Love has never been so cruel
ActorsStarring: Sean Paul Lockhart, Ronnie Kroell, Nick Airus, Kyle Blitch, Sean Benedict, James Townsend, Griffin Marc, Roger Duplease, Daniel Berilla, Ish Bermudez, Kyan Loredo
Four Gays, One Straight, and a Cabin in the Woods
Everyone is guilty of watching a film they normally wouldn’t watch every so often, whether it’s because of a friends recommendation or just sheer curiosity. I for one am guilty of participating in this activity more often than I would ever expect, but I noticed that the peak of this activity happens whenever I’m sick. The last time I called in sick at work, I ended up watching Fifty Shades of Grey, simply because it was airing on one of the movie channels on TV, and it proved to be a lot less laborious than I had initially anticipted. That’s not to say that I thought it was a great film, by any means, but I will readily admit that I’ve grown to enjoy the act of indulging in a fatuous piece of cinema whenever I’m stuck at home with nothing else to cheer me up. It came as a massive coincidence, then, that I ended up getting sick the week that I had planned to watch Kissing Darkness, a low budget gay horror flick, in order to fulfill my goal of writing a review for it on this site. I mentioned in a previous review (Rift 2018) that I had yet to really delve into gay horror territory, mostly because of the endless amount of David DeCoteau style films that seem to dominate the sub-genre. You know what I’m talking about; those low budget flicks that always feature a group of attractive young males who can’t seem to keep their shirts on. While there is absolutely nothing wrong with those kinds of films, and I of course fully understand the appeal, I never really gained a predilection towards them. However, my timing could not have been more perfect, so I grabbed my Vicks and jug of orange juice, and entered a world with four gays, one straight, and a cabin in the woods.
The film begins just as our lead characters arrive at the above mentioned cabin, which belongs to our token straight lead named Vlad (like the impaler). They’ve decided to vacate at this location in hopes of experiencing something different from their typical day-to-day lives; it becomes fairly apparent that they have grown quite tired of the gay scene in the city, a feeling that a lot of us have probably felt at least once in our lives, and were eager to do something ‘normal’ for a change. This does not bode well at first because they quickly find themselves bored out of their minds and deprived of their cell phones due to bad reception. Just as they’ve all begun to lose hope, Vlad brings out a ouija board that was stored away in a closet. Apparently his father used it to try and scare him and his family years ago, and it is now Vlad’s turn to try and scare his friends as well. He tells them a story about a malign woman who used to live nearby and had a deep obsession with Satan. This woman found her fiance having intimate relations with someone else just days before the wedding, and in a fit of fervent rage, killed them both by producing deep lacerations on their flesh, and sold her soul to Satan hoping to find herself a new lover that would satiate her lust. We’ve all been there, right? So of course no one believes his story, but it all becomes much too real when one of the guys finds her pendant in the woods and inadvertently places it on the ouija board. Once she is established as the film’s antagonist, we are treated to a number of bloody and erotic sequences ranging from vampiric neck-sucking orgies to one-on-one demon possessed indiscretions.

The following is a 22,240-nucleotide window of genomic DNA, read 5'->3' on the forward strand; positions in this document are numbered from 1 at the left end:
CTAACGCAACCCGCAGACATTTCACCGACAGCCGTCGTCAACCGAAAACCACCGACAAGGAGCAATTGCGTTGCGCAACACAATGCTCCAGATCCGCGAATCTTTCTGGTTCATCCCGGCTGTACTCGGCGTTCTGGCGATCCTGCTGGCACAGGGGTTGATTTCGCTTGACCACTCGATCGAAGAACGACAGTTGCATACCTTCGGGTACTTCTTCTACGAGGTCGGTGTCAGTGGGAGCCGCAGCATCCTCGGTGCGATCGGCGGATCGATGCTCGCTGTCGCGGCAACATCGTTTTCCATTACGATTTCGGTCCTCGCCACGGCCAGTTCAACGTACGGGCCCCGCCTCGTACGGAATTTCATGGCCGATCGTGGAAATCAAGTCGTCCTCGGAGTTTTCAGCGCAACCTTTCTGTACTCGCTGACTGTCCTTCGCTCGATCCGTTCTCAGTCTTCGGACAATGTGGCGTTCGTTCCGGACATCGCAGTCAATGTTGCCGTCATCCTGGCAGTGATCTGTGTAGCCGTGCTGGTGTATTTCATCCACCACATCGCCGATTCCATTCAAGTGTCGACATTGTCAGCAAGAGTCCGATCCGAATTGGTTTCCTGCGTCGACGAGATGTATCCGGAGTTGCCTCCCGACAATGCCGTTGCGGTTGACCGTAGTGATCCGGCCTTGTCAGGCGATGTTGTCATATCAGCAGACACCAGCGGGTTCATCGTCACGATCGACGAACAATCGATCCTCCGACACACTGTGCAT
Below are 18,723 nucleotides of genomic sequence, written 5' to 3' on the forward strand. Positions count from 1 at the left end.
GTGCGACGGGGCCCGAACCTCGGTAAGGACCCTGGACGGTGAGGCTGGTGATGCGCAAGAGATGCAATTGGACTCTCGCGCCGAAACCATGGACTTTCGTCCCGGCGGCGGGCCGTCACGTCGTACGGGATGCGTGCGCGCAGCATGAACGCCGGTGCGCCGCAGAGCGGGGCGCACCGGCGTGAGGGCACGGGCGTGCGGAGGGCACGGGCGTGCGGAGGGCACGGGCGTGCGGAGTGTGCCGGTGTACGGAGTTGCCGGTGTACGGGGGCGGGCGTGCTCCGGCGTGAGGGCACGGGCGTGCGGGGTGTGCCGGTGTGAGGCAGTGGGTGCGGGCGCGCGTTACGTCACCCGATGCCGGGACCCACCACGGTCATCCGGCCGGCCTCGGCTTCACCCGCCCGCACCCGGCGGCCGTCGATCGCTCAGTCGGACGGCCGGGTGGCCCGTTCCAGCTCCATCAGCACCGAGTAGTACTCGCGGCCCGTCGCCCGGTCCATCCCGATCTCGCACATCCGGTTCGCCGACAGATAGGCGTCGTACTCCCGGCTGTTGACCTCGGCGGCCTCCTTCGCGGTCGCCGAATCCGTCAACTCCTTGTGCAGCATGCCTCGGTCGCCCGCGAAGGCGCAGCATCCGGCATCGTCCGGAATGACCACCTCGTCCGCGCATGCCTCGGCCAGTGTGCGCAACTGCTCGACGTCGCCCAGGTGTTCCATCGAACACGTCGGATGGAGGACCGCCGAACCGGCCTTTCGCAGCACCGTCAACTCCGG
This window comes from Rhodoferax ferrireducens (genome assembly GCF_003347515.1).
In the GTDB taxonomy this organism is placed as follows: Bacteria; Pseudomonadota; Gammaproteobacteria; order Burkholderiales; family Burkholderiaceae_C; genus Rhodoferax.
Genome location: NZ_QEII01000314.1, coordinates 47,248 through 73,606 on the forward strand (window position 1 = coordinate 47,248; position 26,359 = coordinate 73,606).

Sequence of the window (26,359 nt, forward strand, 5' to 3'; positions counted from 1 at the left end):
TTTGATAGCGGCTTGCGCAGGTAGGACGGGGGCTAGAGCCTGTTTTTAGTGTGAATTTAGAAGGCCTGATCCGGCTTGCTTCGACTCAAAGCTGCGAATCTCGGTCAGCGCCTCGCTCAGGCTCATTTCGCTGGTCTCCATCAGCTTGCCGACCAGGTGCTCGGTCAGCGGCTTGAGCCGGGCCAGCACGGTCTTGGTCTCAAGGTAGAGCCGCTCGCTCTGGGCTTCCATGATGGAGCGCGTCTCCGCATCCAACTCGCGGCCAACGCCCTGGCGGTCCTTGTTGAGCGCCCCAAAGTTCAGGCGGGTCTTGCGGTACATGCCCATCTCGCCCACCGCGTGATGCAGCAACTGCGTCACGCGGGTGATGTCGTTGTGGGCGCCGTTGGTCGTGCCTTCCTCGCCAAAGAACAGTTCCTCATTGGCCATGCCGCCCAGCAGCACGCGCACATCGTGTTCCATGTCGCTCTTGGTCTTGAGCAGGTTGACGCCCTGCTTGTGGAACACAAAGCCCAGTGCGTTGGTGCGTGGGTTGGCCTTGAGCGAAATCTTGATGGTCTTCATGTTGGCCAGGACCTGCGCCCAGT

Thankfully, the film rarely takes itself seriously. There is a fair amount of humor sprinkled throughout; one standout moment showcased our leads as they investigated a noise coming from another room and one of them was armed with a large dildo as a defense item. It’s all very self-aware, which made it all the more amusing. It’s never even remotely creepy, but that’s to be expected from this type of film. It isn’t particularly special effects heavy, but when it does play up the effects in the second and third act, it’s neither impressive nor disappointing. And to be completely honest, these types of films are targeted to a very specific demographic, one that won’t go into it expecting anything more than some gorgeous eye candy and some fun cheap horror themed set pieces. When it comes down to it, Kissing Darkness succeeds in providing all of this in excess. For example, it only takes Vlad about two minutes into the film before he decides to take his shirt off, and another minute or so before he explores the empty cabin alone and insists that someone is already in there. The film wastes no time with any that. And I found it interesting that Vlad, the only straight character in the group, would even be considered a friend to the others after displaying such crude behavior towards them. They’re quick to call his attitude out as repressed homosexuality, but we never delve into it any further. It may or may not be true, seeing as how his character is exactly the same once all of the madness is over.
As I admitted above, this film is not one that I would normally anticipate watching. At the very least, I can appreciate the boisterous vibes it emits, and I would be lying if I said that I did not find it mildly amusing. I firmly believe that this type of film is best enjoyed in the company of friends. I often find that being with like-minded people makes for a better B-grade/low-budget horror movie viewing experience overall, especially when said film is from the ‘so-bad-it’s-good’ variety. If you’re like me, you can also watch it if you happen to get sick and are forced to stay home from work! Kissing Darkness is available to stream via Amazon Prime and the iTunes store. Those of you who are familiar with this specific sub-genre will know exactly what to expect!